Biden shrinks Ramadan event after Muslim leaders refuse to go in protest of Gaza war

WASHINGTON — President Biden was expected to host a small, private meeting with a group of Muslim Americans Tuesday evening to recognize the Islamic holy month of Ramadan — with the gathering dramatically scaled back due to backlash against his support for Israel’s invasion of the Gaza Strip.

Activists have for months held large anti-Biden rallies and interrupted his public remarks — calling him “Genocide Joe” — and some polling shows that the president is at risk of a large-scale electoral abandonment by both Muslims and Arab-Americans as he seeks re-election in November.

Fewer than a dozen guests are expected after several invitees declined the opportunity to participate in the intimate Iftar meal with Biden, Vice President Kamala Harris and national security adviser Jake Sullivan, CNN reported Monday.

The Biden administration's Office of the Director of National Intelligence circulated a DEI newsletter that focused on “the importance of words.”
The White House has been coy on the precise plans, with press secretary Karine Jean-Pierre deflecting Monday when asked. REUTERS

National Public Radio reported late Monday that the planned dinner had been scrapped and replaced by a meeting with Biden due to the possibility that even more guests would decline after they cited concern about dining with the US president amid reported widespread hunger among Gaza’s more than 2 million people.

Visitors will include Muslim-American community leaders and doctors who recently worked in Gaza, NPR reported.

Meanwhile, the Associated Press reported Tuesday that there still may be a “scaled-down Iftar dinner” after the meeting.

The White House has been coy on the precise plans, with press secretary Karine Jean-Pierre deflecting Monday when asked.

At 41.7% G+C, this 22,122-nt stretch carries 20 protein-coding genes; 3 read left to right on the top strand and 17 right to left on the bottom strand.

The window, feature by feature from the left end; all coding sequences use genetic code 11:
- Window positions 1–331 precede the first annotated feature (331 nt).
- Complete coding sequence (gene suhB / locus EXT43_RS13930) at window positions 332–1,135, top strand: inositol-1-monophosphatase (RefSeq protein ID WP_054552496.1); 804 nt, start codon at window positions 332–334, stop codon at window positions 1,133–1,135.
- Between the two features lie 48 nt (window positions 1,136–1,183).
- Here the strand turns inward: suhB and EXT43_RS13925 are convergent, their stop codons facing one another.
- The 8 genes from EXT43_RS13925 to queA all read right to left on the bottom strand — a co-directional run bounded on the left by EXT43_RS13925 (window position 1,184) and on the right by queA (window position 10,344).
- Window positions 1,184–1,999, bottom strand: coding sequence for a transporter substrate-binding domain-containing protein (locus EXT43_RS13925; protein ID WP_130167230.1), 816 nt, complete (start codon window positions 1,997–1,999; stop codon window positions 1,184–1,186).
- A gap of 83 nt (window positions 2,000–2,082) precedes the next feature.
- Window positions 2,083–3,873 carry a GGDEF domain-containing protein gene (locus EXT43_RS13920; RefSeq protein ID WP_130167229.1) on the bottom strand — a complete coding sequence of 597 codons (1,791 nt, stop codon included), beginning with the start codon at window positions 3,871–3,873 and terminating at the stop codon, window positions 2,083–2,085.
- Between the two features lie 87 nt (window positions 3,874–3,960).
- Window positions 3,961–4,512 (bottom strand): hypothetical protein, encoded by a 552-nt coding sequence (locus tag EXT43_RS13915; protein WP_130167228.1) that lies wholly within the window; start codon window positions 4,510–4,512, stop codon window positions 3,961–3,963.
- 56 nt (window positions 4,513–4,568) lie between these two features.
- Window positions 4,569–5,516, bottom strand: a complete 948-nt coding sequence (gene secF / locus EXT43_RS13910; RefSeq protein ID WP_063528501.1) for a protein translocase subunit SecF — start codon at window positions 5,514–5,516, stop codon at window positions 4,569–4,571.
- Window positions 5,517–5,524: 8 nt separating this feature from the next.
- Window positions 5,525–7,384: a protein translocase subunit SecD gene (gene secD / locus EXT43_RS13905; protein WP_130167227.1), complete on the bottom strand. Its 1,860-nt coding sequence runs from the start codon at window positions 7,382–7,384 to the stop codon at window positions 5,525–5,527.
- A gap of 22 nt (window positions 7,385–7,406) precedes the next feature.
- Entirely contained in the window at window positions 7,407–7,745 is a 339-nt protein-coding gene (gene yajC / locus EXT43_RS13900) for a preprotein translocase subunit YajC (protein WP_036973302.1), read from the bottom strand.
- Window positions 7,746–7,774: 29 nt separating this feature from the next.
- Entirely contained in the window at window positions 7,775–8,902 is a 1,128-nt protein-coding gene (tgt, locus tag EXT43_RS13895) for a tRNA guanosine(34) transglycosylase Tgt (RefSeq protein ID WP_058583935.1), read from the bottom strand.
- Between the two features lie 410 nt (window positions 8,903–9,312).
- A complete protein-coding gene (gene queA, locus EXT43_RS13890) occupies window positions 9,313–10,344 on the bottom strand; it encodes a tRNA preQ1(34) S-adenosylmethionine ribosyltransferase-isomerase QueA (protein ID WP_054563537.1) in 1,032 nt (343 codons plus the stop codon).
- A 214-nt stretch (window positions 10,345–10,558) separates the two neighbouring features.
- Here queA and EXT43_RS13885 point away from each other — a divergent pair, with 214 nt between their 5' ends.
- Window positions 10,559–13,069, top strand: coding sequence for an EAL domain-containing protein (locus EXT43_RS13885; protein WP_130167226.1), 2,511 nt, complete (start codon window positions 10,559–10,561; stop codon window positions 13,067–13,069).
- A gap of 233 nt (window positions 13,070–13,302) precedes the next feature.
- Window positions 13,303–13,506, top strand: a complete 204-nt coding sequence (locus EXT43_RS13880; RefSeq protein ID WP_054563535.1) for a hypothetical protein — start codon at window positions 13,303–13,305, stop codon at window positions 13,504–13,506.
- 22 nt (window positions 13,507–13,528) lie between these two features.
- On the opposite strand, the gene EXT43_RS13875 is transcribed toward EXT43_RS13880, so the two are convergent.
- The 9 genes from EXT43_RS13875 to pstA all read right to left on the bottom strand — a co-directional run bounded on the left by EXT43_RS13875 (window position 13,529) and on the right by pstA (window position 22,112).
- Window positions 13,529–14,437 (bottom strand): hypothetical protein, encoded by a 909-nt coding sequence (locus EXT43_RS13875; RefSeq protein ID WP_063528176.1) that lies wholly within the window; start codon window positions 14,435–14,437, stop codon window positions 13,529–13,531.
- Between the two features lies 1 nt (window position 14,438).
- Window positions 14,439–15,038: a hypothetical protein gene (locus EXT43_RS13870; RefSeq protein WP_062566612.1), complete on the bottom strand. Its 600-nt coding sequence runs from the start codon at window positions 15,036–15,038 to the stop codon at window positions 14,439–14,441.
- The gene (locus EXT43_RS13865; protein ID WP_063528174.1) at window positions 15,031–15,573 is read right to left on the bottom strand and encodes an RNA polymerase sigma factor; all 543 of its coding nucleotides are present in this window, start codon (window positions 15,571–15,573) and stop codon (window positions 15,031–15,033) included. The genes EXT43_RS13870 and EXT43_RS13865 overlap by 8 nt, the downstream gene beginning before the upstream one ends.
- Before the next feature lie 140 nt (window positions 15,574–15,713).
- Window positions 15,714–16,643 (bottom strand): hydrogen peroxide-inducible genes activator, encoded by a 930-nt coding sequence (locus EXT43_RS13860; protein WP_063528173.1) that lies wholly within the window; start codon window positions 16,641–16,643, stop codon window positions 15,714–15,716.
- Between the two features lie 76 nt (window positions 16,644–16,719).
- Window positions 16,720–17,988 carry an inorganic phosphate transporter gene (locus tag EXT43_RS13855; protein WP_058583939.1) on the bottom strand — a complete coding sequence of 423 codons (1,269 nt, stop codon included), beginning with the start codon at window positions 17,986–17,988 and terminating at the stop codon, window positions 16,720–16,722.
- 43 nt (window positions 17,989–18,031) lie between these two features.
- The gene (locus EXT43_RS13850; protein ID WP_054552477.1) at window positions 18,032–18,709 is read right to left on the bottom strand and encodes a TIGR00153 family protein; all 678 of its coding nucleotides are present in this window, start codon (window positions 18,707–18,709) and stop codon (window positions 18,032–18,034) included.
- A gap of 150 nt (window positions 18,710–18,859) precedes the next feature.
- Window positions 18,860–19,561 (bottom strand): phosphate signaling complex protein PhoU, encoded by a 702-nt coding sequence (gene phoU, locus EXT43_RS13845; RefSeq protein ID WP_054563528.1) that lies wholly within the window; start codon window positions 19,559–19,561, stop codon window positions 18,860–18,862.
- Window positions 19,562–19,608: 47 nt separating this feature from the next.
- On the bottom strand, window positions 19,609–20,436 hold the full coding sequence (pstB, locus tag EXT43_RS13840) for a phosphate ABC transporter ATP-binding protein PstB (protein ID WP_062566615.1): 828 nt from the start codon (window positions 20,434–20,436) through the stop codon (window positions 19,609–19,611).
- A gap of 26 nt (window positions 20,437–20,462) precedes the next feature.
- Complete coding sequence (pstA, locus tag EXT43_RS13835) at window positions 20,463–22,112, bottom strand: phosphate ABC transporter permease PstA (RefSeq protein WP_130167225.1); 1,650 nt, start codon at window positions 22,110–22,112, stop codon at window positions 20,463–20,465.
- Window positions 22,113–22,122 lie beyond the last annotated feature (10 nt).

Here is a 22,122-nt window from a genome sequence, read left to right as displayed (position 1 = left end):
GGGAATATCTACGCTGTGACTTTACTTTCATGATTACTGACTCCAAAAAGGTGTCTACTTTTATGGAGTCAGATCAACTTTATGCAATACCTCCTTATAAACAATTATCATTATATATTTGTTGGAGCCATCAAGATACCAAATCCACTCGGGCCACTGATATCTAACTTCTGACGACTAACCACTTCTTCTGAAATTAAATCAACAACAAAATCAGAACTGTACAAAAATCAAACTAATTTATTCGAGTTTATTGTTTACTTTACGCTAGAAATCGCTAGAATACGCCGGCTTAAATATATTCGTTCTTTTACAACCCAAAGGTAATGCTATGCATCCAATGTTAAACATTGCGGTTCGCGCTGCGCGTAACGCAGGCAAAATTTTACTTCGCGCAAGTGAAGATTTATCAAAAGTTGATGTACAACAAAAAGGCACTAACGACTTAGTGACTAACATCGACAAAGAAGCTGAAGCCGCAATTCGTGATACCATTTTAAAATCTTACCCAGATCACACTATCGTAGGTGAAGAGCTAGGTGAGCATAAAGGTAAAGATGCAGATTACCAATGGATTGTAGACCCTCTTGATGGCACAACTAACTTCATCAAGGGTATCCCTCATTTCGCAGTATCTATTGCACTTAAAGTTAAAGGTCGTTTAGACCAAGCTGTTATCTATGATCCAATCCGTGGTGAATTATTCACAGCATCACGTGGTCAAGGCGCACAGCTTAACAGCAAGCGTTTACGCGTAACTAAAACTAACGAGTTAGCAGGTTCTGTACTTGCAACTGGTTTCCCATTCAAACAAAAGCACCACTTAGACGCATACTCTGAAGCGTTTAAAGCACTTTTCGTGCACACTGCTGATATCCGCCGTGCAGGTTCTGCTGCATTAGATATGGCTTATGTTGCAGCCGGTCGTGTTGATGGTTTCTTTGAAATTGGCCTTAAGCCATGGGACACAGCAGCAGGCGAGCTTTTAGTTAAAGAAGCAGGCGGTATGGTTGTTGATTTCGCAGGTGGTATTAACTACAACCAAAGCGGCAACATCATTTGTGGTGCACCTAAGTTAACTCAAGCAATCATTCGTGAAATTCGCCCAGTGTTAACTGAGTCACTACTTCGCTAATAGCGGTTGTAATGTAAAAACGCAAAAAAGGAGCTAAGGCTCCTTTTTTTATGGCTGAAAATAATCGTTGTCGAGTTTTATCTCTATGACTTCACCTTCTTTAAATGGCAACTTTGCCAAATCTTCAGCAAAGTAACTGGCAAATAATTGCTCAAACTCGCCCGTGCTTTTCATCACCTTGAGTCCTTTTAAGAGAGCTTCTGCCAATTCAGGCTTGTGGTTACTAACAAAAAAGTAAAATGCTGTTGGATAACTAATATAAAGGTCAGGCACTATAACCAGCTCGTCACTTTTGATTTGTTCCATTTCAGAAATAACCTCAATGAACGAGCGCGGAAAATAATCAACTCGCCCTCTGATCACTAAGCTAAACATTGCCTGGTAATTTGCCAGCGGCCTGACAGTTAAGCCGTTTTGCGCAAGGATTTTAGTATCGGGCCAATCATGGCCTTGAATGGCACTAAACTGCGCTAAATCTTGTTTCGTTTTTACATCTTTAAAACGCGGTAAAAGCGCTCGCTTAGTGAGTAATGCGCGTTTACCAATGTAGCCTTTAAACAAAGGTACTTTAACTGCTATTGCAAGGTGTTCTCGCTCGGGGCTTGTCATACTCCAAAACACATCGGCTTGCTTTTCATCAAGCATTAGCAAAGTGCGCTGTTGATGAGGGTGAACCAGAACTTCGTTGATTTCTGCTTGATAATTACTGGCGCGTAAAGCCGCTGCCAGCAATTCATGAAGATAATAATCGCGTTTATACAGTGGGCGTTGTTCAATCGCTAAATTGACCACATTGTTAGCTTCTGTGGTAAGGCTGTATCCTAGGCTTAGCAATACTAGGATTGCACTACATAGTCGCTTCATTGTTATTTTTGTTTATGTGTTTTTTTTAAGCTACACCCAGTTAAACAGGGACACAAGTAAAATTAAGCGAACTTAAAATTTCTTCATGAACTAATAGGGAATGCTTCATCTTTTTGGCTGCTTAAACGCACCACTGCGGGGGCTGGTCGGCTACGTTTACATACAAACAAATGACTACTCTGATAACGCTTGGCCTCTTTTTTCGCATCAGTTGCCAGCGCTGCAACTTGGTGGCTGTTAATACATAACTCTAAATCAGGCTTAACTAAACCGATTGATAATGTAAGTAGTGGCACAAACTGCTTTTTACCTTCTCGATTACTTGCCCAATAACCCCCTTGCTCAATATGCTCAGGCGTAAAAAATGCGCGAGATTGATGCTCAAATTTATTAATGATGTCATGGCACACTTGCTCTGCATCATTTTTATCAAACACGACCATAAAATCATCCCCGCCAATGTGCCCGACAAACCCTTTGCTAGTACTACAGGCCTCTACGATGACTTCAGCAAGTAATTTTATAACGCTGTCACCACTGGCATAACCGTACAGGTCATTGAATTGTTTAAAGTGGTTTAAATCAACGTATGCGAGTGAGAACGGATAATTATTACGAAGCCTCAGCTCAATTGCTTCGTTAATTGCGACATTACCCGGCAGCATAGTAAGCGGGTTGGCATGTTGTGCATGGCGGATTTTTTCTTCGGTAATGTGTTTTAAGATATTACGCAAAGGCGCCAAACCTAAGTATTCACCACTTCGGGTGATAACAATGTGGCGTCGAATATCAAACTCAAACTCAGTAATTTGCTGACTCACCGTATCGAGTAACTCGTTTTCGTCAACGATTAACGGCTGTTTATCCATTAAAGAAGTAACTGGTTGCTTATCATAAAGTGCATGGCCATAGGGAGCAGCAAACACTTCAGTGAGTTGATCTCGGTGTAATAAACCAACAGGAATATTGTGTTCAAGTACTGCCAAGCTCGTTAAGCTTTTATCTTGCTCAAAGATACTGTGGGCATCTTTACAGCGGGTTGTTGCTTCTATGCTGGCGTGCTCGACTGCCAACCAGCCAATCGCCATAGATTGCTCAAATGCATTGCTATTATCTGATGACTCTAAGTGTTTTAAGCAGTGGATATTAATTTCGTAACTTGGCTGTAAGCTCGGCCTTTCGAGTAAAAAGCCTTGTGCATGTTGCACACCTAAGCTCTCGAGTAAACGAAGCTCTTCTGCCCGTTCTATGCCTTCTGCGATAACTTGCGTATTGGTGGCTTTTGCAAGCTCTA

“I just don’t have anything to share on an upcoming event at this time. I just don’t have anything to share,” Jean-Pierre said when pressed by a reporter.

Last year, about 350 guests packed into the White House East Room for a Ramadan celebration hosted by Biden.

The president staunchly defended Israel early on in the Gaza conflict and visited the country on Oct. 18 in a show of support after Hamas terrorists murdered about 2,000 Israelis and kidnapped about 250 others in a stunning surprise attack on Oct. 7.

Hamas still holds an estimated 134 hostages, including at least six US citizens.

The terrorist group refused to accept a US-proposed six-week cease-fire deal that would have released all remaining hostages in Gaza in exchange for Israel releasing roughly 700 Palestinian inmates, including about 100 convicted of killing Israelis.

Hamas instead insisted that Israel release all of the estimated 9,000 Palestinians held for anti-Israel activities.

Biden has become increasingly critical of Israel in public remarks about the need to prevent civilian casualties amid sustained backlash from crucial Democratic voting blocs, including younger voters.

The administration did not block a United Nations Security Council resolution last week demanding an
“immediate cease-fire” without condemnation of Hamas — outraging Israeli Prime Minister Benjamin Netanyahu, who canceled an in-person delegation of Israeli officials to Washington.

The Israeli officials who were supposed to visit DC instead held a two-hour virtual meeting Monday with senior Biden aides, including Sullivan and Secretary of State Antony Blinken.

Meanwhile, the Biden administration has quietly approved billions of dollars in arms transfers over the past month.

The latest shipments include 1,800 MK84 2,000-pound bombs and 500 MK82 500-pound bombs, the Washington Post reported — on top of State Department approval of a $2.5 billion transfer of 25 F-35A fighter jets and engines.

The Biden administration also reportedly is preparing to approve the sale of 50 F-15 fighter jets to Israel for $18 billion.

Hamas’ control of the Gaza Strip has been reduced significantly in the conflict, but the group still holds Rafah along the border with Egypt.

Most of the territory’s residents are believed to have fled there.

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